He remembers that for years, he and Warren shared the same group of first-year students. Both taught by using the Socratic method: just asking questions, letting the students figure out the answers. "And it was really known as the Socratic section, because the students got me at 8 in the morning and her at 10 in the morning, and as some students said, by the end of the day, it was really exhausting because both of us put our students through the paces," Dershowitz says.

Professor Tribe says Warren "was probably the best teacher here over the years." Many recall how she engaged with her students.

"I actually sat in the front row in her class, and she, before class, would just be chatting with people in the front row," remembers Newman, one of Warren's first students at Harvard. "'Hey! How was your weekend? How are you doing?' She was much more approachable and more friendly. Other professors didn't really do that. They'd be looking down at their notes and not making eye contact with students. She was definitely different in that way."

Newman's boyfriend and future husband was in the same class. He had roles in musical performances at Harvard.

"And she would go to all the shows, and then she would come back to class that Monday and rave about how wonderful he was," Newman says. "She would rave to him: 'You were so good! I came twice this weekend to your show,' and then whenever he wasn't in class, she would go: 'Where's Scott?' She had a real rapport with us. ... She was really making conversation and knew what was happening at the law school. I don't know how many professors would go to the musicals."

By the time she was offered tenure at Harvard, Warren was teaching at the University of Pennsylvania. It took two more years for her to move back to Cambridge, in 1995.

Professor Howell Jackson remembers that when she did, Warren tried to attract women and students of color to Harvard.

"[She] was very active in trying to get a more diverse set of students into the school, and lobbying them to come," Jackson recalls. "She was Pied Piper in some ways for Harvard Law School."

Added Tribe: "She went out of her way to make sure we had students who had demonstrated through life experience that all of their talk about doing public service was real."

Meeting Obama

In this 2008 file photo, then-Democratic presidential candidate Barack Obama listens to then-Harvard law professor Elizabeth Warren during a discussion about predatory lending at the Illinois Institute of Technology in Chicago. (Alex Brandon/AP)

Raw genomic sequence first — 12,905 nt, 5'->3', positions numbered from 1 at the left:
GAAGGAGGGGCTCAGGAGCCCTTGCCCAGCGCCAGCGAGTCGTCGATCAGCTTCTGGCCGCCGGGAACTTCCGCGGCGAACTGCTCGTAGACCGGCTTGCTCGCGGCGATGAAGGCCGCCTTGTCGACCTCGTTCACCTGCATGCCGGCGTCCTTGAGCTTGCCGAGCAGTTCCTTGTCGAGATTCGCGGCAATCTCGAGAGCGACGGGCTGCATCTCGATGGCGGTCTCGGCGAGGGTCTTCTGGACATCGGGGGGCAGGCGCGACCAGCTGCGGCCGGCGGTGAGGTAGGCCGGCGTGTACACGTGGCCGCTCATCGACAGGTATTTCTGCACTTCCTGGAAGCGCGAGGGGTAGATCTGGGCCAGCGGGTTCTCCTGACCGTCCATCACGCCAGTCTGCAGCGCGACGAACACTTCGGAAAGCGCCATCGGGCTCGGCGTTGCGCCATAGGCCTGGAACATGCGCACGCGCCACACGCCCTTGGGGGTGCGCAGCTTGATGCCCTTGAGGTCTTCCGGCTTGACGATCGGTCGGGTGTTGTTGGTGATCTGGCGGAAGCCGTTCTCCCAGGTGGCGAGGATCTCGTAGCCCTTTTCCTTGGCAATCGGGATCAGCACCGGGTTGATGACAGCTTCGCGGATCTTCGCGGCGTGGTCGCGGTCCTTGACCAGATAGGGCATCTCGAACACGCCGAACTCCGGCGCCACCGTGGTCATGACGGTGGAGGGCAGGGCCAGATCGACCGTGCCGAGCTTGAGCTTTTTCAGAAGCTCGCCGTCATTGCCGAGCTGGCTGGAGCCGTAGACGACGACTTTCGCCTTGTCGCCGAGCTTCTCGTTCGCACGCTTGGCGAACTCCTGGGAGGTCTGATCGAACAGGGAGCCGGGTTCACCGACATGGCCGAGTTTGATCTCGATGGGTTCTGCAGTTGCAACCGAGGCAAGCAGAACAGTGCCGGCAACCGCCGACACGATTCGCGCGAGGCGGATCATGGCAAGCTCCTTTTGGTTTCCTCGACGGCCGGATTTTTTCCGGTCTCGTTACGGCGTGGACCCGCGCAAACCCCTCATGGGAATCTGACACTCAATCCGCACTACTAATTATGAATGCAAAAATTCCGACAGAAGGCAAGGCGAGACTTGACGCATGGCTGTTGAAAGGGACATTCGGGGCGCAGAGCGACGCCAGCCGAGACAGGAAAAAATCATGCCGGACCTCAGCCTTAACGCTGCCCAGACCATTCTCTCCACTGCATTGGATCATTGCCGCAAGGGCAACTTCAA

In this 2008 file photo, then-Democratic presidential candidate Barack Obama listens to then-Harvard law professor Elizabeth Warren during a discussion about predatory lending at the Illinois Institute of Technology in Chicago. (Alex Brandon/AP)

It was as a Harvard law professor that Warren first ventured into politics.

In 2005, she testified against congressional efforts, championed by then-Delaware Sen. Joe Biden, to make it harder for people to file for bankruptcy.

After the financial crash of 2008, then-Senate Majority Leader Harry Reid of Nevada asked her to oversee the Troubled Asset Relief Program. Her job was to make sure the federal government was not overpaying to take bad loans off the books of financial institutions.

And while at Harvard, Warren first met Barack Obama, who would put her on a path to Washington.

Professor David Wilkins remembers that the meeting was at his house in Cambridge, one of Obama's first fundraisers outside Illinois as he ran for the U.S. Senate.

"One of the people who came was Elizabeth Warren," Wilkins says, "and I had told Barack that she was coming, and he was very excited because he had been working on predatory lending in the Illinois state Senate, and so when Elizabeth came, I took her over to meet Barack."

Warren told the story at the University of Arkansas in 2011:

He holds his hand out. This is just like in the movies. And as I hold my hand out and as our fingers touch, he says to me: 'Predatory lending.' And then he just goes. And I never get a word in. I never get a word in! And I'm just standing there. My hand's still in his hand and he's talking. And finally, he gets all the way to the end, and he gets this big grin. And he says: 'Well?' And I say: 'You had me at predatory lending.'

Later, as president, Obama charged Warren with creating the Consumer Financial Protection Bureau, the first agency whose sole job is to protect consumers from financial institutions.

And when it became clear there was too much opposition in the Senate to having Warren run the agency she created, Obama and Reid persuaded her to run for the Senate herself.

Have a story idea, question or feedback? Email the politics team: politics@wbur.org.

This segment aired on October 31, 2019.

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Fred Thys reports on politics and higher education for WBUR.